Plan to double the price of cask wine
Exclusive: The price of cheap cask wine could double and the cost of take away beer rise under a national plan to introduce an alcohol floor price to cut harmful drinking habits.
Some alcohol is now cheaper than bottled water and new research has found mandating a floor price of $1.30 per standard drink could slash hospitalisations, ambulance call outs and assaults associated with problem drinking.
The Northern Territory became the first jurisdiction to introduce a floor price, of $1.30, in 2018 with the aim of reducing alcohol-related violence.
La Trobe University researchers have found it could reduce drinking in Australia by 1.5 standard drinks per week on average and 12 drinks per week for harmful drinkers.
Researcher Dr Jason Jiang said the price of alcohol had been unchanged for the past 30 years while the number of hospitalisation, emergency department presentations and assaults had increased.
His study, funded by the National Health and Medical Research Council and published in the journal Addiction, investigated eight policy changes that could work to moderate alcohol consumption and concluded an alcohol floor price of $1.30 per standard drink was the best way to do so.
Alternatively the Federal Government could look at imposing a uniform excise rate on all alcohol a move that would see taxes on wine rise, he said.
Introducing a minimum price of $1.30 per standard drink across Australia could see alcohol consumption fall by 10.7 per cent (1.5 standard drinks per week) on average; 14.2 per cent (12 standard drinks per week) among harmful drinkers; and 3 per cent (0.2 standard drinks per week) among moderate drinkers
Applying a uniform excise tax rate of $0.97 per standard drink (equal to the 2013 spirits tax rate) across all beverages could generate a similar impact to the $1.30 Minimum price policy, but with greater impact on moderate drinkers, with an 8.8 per cent fall in consumption (0.4 standard drinks per week).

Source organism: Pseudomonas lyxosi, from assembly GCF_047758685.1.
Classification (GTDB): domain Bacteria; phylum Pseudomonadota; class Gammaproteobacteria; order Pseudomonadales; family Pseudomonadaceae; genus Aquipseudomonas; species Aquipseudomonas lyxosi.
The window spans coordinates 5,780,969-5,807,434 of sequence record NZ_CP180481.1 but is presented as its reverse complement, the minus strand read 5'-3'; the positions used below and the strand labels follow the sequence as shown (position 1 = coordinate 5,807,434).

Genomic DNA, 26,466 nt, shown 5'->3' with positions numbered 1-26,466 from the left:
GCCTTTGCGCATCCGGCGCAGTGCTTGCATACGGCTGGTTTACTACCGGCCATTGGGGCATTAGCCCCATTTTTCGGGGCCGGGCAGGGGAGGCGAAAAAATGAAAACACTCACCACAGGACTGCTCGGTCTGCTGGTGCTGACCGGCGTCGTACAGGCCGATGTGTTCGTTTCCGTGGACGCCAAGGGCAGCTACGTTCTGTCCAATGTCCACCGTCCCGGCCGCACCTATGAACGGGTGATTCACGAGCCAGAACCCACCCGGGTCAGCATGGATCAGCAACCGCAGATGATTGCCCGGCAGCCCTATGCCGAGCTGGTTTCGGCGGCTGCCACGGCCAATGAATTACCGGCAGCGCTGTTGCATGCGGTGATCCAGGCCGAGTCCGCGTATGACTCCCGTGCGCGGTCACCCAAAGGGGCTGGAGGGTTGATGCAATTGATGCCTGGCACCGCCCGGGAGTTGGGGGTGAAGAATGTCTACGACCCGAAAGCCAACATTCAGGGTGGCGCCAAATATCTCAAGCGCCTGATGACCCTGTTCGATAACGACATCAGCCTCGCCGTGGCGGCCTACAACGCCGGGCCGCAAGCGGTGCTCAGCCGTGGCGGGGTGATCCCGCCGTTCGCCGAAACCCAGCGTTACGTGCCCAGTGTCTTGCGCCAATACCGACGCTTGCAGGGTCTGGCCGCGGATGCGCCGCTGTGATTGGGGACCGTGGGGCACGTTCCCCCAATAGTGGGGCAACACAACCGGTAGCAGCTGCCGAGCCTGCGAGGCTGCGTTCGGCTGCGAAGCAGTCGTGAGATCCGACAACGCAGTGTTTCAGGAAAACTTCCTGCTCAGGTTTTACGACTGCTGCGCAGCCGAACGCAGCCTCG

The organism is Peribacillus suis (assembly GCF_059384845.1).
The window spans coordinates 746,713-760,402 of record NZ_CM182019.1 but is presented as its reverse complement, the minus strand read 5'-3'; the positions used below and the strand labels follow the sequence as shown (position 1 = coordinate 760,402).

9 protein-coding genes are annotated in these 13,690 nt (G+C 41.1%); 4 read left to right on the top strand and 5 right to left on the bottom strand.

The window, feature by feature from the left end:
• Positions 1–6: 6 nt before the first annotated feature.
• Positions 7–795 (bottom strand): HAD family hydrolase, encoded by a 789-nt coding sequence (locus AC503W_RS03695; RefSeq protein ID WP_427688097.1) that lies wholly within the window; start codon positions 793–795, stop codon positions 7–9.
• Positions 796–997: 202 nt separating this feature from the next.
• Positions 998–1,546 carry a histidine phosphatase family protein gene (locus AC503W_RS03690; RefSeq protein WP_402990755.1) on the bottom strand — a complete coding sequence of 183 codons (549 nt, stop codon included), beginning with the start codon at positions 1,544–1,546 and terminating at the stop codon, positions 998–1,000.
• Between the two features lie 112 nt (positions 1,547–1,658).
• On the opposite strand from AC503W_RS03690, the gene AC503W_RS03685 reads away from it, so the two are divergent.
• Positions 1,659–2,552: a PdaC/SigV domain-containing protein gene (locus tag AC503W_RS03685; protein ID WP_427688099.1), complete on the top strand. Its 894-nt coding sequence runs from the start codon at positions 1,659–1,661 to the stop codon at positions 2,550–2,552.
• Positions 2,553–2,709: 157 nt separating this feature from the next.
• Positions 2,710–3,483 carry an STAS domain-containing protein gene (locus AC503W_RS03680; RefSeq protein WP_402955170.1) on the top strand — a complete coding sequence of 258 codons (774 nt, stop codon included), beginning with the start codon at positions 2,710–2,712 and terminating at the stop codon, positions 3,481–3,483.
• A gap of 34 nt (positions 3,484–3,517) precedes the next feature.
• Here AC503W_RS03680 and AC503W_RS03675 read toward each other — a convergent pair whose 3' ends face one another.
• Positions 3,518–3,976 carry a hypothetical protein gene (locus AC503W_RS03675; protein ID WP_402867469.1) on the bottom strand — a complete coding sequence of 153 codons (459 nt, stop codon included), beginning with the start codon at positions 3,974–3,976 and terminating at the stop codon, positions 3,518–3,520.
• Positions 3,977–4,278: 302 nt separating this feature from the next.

Under the minimum price plan, cheap cask and cheap bottled wine would be most affected while the policy change would have little impact on the price of alcohol sold in pubs, clubs and restaurants which usually retails over the minimum price threshold proposed.
Cask wine currently sells for around 65 cents per standard drink and this would rise to $1.30 per standard drink under the proposal.
This could push up the price of a 2 litre cask of wine from $14 to around $26.
The price of cheap take away beer could also rise by 23-28 cents per standard drink.
Alcohol manufacturers and retailers would receive a windfall from the change in policy as they would benefit from the higher prices charged for alcohol, Dr Jiang said.
A spokesman for Alcohol Beverages Australia said a floor price was "a blunt instrument that forces the majority of responsible drinkers to pay more and takes a proportionally greater amount from those on lower incomes".
ABA CEO Andrew Wilsmore said "the buying habits of heavy drinkers and those with substance abuse problems do not respond to price increases".
The Northern Territory imposed a floor price on alcohol of a similar magnitude 12 months ago.
A study published in the Medical Journal of Australia found the number of hospital presentations linked to acute alcohol misuse plunged by 54 per but the decline in hospitalisation associated with chronic alcohol misuse was not statistically significant.
The NT introduced a raft of other changes around alcohol including higher police presence at liquor outlets which makes it difficult to understand whether the floor price alone was responsible for the decline.
Tony Battaglene the CEO of the Australian Wine Federation said his industry had never supported a minimum unit price for alcohol "because we don't think it would have any effect on problem drinkers".
Unpublished retail data suggested in the Northern Territory minimum people were turning to stronger forms of alcohol to get more bang for their buck or illicit substances, he said.
Average weekly alcohol spending by harmful drinkers was 11 times higher than spending by moderate drinkers ($178.40 vs $20.90).
Researchers also found 62 per cent of alcohol consumed by Australian drinkers was retail/take-away regular beer and bottle wine.
Retail Drinks, an organisation representing liquor sellers said its data showed while the alcohol floor price saw a 75 per cent crash in sales of cask wine and full strength beer there was a 5 per cent increase in sales of spirits.
"The total volume of alcohol sold in NT reduced for the period, consistent with the trends throughout Australia that people are consuming less, Retail Drinks CEO Julie Ryan said.
However, against a backdrop of the total amount of alcohol sold reducing, the total volume of "pure" alcohol, in other words the number of standard drinks consumed, increased as people turned to heavier alcohol like spirits, she said.
The Foundation for Alcohol Research and Education which works to stop alcohol harm backed a minimum price.
Trish Hepworth, FARE Director of Policy and Research said "ee strongly advocated for the introduction of the MUP in the Northern Territory, which has been in place for 12 months, and has already contributed to improving the community's safety, health and wellbeing, by reducing the instances of hospital emergency department presentations and assault."